Cancer experts outline critical challenges facing the new UK Government


Cancer patient receives care

Leading doctors and researchers have warned critical challenges in cancer care in the UK need to be urgently addressed by policymakers.

In a review published in The Lancet Oncology, a team of UK cancer care professionals has outlined ten time-critical issues impacting the delivery of cancer care services by the NHS.  

Among the issues highlighted are ongoing failures to reduce cancer survival inequalities and treatment delays, with authors noting the UK has one of the highest rates of cancer diagnoses following emergency admissions.  

Cancer is a complex disease. But the starting point to tackling our poor survival outcomes is simple: get a plan. Professor Pat Price added Department of Surgery & Cancer

In addition, they flag that focus on “novel solutions” such as new diagnostic tests and technology will not “address the fundamental issues of cancer as a systems problem”. 

They argue that the current focus on new technological solutions to improve cancer diagnosis risks overlooking improvements to fundamental services and care pathways, which could have significant impacts on patient outcomes, survival rates, and experience. 

The paper sets out several policy recommendations which help to understand the complexity of cancer services and wider health system to drive improvements in survival, quality of life, and experience for patients, and highlights the need for a dedicated national cancer care plan. 

“Cancer services are in crisis. The tragedy is that it doesn’t have to be this way,” said Professor Pat Price, Visiting Professor of oncology at Imperial College London, and study author.  

“Too often, policymakers focus on one aspect, like diagnosis, but that alone isn’t enough,” Professor Price explained. “If you boost diagnosis but don’t treat people on time, the newly diagnosed patients just end up stuck on long waiting lists.”  

To tackle the issues, the experts put forward several policy recommendations, including: 

  • Creating a task force to help tackle the entrenched social inequalities in access and outcomes of cancer. 
  • Reducing the cancer backlog and waiting times using modelling and governance to identify and better use NHS capacity. 
  • Reducing variations in the quality of cancer care across the NHS by expanding national audits and researching how audit outcomes can drive change.  
  • Ensure cancer research strategy avoids over-focus on biopharmaceuticals, and includes other key areas, such as surgery, radiotherapy, palliative care, as well as other methodological disciplines (for example, health economics).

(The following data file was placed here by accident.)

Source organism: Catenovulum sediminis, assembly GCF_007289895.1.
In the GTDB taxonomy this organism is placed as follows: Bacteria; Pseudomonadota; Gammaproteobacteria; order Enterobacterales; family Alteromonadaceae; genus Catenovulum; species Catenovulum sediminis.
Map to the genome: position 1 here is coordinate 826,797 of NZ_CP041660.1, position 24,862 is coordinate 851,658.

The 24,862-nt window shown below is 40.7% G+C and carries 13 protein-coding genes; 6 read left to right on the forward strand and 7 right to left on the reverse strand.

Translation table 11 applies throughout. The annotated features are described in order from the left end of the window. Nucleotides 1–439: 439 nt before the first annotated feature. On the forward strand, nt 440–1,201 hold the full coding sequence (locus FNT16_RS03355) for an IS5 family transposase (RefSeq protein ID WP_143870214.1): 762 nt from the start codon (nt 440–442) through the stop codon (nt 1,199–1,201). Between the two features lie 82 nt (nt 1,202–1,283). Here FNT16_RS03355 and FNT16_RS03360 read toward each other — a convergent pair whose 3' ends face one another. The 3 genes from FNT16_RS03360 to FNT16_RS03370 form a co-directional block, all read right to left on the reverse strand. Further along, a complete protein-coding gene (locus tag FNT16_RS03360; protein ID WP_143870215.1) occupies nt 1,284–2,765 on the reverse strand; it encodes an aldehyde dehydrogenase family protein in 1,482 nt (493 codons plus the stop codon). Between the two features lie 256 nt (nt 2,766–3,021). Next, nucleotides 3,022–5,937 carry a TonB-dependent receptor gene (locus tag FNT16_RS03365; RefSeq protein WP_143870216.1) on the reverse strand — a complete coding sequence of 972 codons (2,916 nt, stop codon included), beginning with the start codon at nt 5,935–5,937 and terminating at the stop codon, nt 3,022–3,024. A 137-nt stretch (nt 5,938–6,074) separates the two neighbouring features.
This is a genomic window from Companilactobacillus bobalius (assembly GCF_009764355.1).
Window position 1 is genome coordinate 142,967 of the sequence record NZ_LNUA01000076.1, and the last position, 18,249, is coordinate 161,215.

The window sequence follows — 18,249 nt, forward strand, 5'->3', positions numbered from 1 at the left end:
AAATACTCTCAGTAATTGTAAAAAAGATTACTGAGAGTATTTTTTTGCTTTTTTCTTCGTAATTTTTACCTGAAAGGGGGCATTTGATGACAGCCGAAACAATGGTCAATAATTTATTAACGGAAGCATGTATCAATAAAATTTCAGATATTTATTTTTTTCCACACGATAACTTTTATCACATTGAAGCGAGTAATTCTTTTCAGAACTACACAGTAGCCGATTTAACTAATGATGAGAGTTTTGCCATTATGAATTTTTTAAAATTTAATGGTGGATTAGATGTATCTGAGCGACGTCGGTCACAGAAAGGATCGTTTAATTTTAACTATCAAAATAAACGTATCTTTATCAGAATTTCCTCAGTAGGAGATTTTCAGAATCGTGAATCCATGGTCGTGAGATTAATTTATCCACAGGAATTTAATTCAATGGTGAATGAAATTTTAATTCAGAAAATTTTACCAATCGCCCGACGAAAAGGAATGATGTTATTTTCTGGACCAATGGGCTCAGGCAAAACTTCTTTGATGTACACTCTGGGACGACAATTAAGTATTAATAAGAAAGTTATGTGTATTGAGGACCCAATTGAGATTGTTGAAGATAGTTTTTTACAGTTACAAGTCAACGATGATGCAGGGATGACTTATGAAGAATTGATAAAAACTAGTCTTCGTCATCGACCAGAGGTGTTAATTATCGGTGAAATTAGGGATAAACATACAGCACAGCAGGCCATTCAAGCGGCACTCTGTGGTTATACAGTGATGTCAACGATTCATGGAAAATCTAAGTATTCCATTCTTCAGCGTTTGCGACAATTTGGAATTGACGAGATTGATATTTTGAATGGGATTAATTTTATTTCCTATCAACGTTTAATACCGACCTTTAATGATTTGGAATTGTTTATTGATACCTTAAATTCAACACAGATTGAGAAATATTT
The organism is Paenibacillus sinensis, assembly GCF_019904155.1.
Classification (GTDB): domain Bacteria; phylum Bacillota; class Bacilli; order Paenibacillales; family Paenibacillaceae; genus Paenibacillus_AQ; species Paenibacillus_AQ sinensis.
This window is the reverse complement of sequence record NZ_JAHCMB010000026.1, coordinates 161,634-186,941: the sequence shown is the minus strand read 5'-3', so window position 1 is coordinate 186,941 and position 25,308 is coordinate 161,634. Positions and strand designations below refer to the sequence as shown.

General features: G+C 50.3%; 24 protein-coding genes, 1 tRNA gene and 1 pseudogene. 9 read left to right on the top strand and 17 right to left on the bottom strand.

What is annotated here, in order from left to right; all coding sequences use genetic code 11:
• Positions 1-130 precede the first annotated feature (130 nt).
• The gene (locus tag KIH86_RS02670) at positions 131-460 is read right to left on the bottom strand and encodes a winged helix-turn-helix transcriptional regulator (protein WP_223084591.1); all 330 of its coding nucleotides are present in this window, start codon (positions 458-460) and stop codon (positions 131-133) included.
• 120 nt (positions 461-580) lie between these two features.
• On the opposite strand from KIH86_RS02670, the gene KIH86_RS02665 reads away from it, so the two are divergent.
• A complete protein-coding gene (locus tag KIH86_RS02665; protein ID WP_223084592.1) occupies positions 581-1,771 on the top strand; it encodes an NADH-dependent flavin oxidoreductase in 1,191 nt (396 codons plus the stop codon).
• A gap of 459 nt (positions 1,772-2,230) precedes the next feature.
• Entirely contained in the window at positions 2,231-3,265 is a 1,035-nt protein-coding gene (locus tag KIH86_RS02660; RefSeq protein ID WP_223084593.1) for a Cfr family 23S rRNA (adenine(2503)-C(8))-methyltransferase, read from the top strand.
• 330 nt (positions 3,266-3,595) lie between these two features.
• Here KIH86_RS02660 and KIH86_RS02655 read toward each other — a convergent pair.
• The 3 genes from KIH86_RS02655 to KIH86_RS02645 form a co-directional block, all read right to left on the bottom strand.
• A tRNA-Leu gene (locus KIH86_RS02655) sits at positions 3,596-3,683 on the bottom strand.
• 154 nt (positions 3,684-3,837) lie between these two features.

Changing cancer care

The recommendations are the latest in a series of policy papers aimed at addressing shortfalls and waiting times facing cancer patients. In a 2023, the team put forward a 10-point plan to serve as a blueprint for for a Cancer Care Strategy. It aimed to address gaps left by the integration of the Government’s proposed National Cancer Control Plan into a ‘Major Conditions Strategy’ in England and Wales.  

Professor Ajay Aggarwal, from the London School of Hygiene and Tropical Medicine, said: “Current plans for delivering sustainable improvements in cancer survival fail to consider the entrenched and complex system-level issues within the cancer service, which we highlight. We need to go well beyond new equipment, drugs, and other cancer technologies to deliver solutions to the substantial societal and system pressure points. While there is excellence in many areas of cancer care in the NHS, there remains substantial variation in quality and outcomes.” 

Professor Richard Sullivan, Institute of Cancer Policy, King’s College London, said: “A new national cancer control plan will need to take a whole-system approach integrating solutions for critical areas such as workforce, service quality, and societal equity.” 

Professor Price added: “Cancer is a complex disease. But the starting point to tackling our poor survival outcomes is simple: get a plan. Reverse the decision made by the last Government to scrap the national cancer control plan. All the international evidence shows that countries with national cancer plans have better survival. And make sure the plan is properly resourced and ensures we treat on time as well as diagnose early.” 

‘NHS cancer services and systems—ten pressure points a UK cancer control plan needs to address’ by Ajay Aggarwal, Richard Simcock, Pat Price, et al. is published in The Lancet Oncology. DOI:

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Ryan O'Hare

Ryan O'Hare
Communications Division

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Health-policy, Government-and-policy, Cancer
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